Not surprisingly, many companies have cut back on marketing budgets due to COVID-19, but new research from research and advisory company Gartner finds that nearly three-quarters (73 percent) of chief marketers expect the pandemic’s negative impact to be short lived, and they have a positive outlook for business performance in the next 18-24 months.
In fact, according to the firm’s newly released CMO Spend Survey 2020, CMOs report they expect to increase investments across major channels and resource areas in 2021, even though Gartner warns that this outlook may be overly optimistic.
“Marketers remain stoic in the face of adversity and are significantly out of step with other members of the C-suite,” said Ewan McIntyre, vice president analyst for Gartner for Marketers, in a news release. “We are seeing a significant number of CEOs and CFOs building scenario plans that include a second wave of the COVID-19 pandemic. As we progress into the ‘recover’ and ‘renew’ phases of this pandemic, CFOs will turn their attention to profitability, and marketing has the dubious honor of topping the list of functions where finance will look to trim expenses even further.”
While pre-COVID-19 marketing budgets remained flat year-over-year, making up 11 percent of overall company revenue, more than 44 percent of CMOs have experienced mid-year budget cuts as a result of the pandemic and 10.7 percent of those expect their budgets to face significant cuts of more than 15 percent.
“Therefore, CMOs should plan for future budgetary pressures now, rather than gamble on budgets bouncing back,” added McIntyre. “The brands that succeed in uncertain times are those that recognize the change around them and adjust to it, rather than wait for things to go back to normal. CMOs need to build a plan that sets out the costs that can be eliminated, the essential costs that must be shielded and the costs where greater efficiency and ROI can be delivered.”
The survey, conducted with more than 430 marketing executives in North America, the U.K., France and Germany from April 2020 through May 2020, tracks the critical areas marketers are investing in and where cuts are being made from people, programs and technologies. The report looks at how much companies spend on marketing, how those budgets align with strategic priorities, how they will change in 2021 and why.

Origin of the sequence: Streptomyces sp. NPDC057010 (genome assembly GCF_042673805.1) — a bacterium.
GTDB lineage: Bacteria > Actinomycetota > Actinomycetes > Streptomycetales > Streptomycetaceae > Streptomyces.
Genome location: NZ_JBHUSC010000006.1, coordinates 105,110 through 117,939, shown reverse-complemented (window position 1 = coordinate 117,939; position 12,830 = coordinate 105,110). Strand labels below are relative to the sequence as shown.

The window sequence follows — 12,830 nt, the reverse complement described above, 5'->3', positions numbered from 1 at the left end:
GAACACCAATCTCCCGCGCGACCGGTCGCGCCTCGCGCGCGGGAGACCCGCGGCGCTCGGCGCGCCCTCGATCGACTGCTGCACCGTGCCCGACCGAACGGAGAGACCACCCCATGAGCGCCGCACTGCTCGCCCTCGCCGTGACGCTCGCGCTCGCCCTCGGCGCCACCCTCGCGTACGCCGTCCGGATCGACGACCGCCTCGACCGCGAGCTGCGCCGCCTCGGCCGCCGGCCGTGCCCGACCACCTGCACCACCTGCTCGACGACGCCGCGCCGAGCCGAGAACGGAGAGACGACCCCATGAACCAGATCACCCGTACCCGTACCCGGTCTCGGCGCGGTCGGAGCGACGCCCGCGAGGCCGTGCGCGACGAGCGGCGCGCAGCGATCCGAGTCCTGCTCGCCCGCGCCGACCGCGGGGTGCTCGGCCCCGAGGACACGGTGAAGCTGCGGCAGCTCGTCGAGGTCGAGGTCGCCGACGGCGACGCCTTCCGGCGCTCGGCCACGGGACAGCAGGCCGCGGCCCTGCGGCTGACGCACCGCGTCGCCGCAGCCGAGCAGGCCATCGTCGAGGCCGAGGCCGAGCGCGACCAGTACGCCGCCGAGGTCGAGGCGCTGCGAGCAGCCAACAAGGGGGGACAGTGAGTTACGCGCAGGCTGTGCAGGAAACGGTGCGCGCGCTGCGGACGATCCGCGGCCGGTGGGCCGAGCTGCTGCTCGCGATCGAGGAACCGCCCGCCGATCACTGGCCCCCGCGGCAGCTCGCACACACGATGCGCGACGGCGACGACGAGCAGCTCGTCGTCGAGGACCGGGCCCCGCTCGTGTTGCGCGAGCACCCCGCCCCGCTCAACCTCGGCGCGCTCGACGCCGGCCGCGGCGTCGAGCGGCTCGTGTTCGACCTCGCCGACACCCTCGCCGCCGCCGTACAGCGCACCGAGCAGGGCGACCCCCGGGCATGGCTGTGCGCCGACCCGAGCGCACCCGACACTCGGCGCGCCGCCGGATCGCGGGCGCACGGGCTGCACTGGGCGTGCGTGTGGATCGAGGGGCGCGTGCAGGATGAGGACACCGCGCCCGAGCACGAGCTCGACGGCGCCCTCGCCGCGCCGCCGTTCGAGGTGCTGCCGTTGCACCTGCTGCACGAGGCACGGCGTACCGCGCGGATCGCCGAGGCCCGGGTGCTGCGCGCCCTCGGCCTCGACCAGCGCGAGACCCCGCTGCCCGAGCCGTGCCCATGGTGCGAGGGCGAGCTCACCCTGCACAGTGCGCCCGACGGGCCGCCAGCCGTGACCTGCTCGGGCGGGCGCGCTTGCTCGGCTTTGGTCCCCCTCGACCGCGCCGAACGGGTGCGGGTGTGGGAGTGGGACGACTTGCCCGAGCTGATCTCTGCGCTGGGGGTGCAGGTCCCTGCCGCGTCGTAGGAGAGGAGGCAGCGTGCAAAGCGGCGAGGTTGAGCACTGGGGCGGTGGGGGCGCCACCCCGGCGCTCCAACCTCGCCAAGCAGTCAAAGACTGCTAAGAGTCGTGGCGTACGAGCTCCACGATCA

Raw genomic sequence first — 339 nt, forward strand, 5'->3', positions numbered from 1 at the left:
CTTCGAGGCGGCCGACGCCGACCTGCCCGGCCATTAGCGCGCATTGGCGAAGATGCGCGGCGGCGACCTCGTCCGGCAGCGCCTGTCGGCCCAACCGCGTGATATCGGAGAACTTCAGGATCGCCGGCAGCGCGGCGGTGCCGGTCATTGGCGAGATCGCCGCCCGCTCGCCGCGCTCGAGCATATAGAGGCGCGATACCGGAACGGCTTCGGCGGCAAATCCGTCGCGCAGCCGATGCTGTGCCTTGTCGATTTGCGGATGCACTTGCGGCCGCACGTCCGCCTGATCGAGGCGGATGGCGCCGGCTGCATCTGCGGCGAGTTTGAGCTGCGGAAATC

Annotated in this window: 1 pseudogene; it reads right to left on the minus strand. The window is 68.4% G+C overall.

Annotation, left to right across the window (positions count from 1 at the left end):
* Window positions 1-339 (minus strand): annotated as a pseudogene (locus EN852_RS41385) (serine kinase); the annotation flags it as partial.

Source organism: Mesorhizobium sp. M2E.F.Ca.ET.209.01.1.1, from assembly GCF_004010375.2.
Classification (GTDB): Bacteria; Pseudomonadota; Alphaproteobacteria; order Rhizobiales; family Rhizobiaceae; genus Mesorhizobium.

Key findings from the survey include:
Brand strategy now prioritized over analytics
As a direct result of the COVID-19 pandemic and other market uncertainty this year, CMOs (33 percent) now rank brand strategy as one of the top three strategic priorities. This is a significant leap from the lowly position near the bottom of the list in 2019, and the first time brand has surpassed other capabilities like analytics, personalization and marketing technology.
“Brand awareness and relevance in times of strife is more important than ever,” said McIntyre. “We are seeing successful brands take action that is authentically connected to their brand strategy and value proposition.”
Meanwhile, analytics still remains a top priority but has dropped nearly 10 percentage points year-over-year, with only 27 percent of CMOs ranking it a top three priority. This is because marketers continue to struggle to build even rudimentary analytics capabilities. Another previously strong strategic priority that has lost emphasis in 2020 is personalization, dropping to only 14 percent. This drop emphasizes the Gartner prediction that 85 percent of marketers will abandon their personalization efforts by 2025 due to a lack of ROI, the perils of customer data management or both.
Martech survives first round of COVID-19 cuts—for now
Despite uncertain times, martech investments have survived unscathed so far—still making up 26 percent of marketing budgets in 2020. Combine that with the fact that 68 percent of CMOs report they expect to increase their investments in martech over the next 12 months.
“CMOs believe technology will help them navigate through difficult times and recover faster, and thus will continue to shield these investments—like customer data platforms, mobile marketing platforms and digital commerce—from further cost efficiencies,” added McIntyre.
However, an ongoing challenge for CMOs remains utilization, as marketers report using only 58 percent of their martech stack’s full capabilities. If martech investments continue to not deliver the returns expected, they could become an easy target for future cuts.
Digital dominates multichannel marketing mix
Another area that has seen significant change year-over-year is digital, with the COVID-19 pandemic accelerating many organizations’ moves online. In 2020, investments in paid, owned and earned digital channels now account for almost 80 percent of multichannel budgets, with digital advertising and search advertising taking nearly a quarter (22 percent), social marketing (11.3 percent) and website (10.4 percent) topping the list.
While budgets have still been hit in 2020, with 28 percent of CMOs stating they have cancelled media buys, marketers remain confident on the outlook for paid media in the next 12 months. Seventy-four percent of CMOs report they will increase spending on digital advertising and 66 percent expect to increase spending on paid search. “CMOs should tread lightly with their expectations for paid media in the months ahead, as solid investments are likely to weaken as economic challenges following the global pandemic persist,” said McIntyre.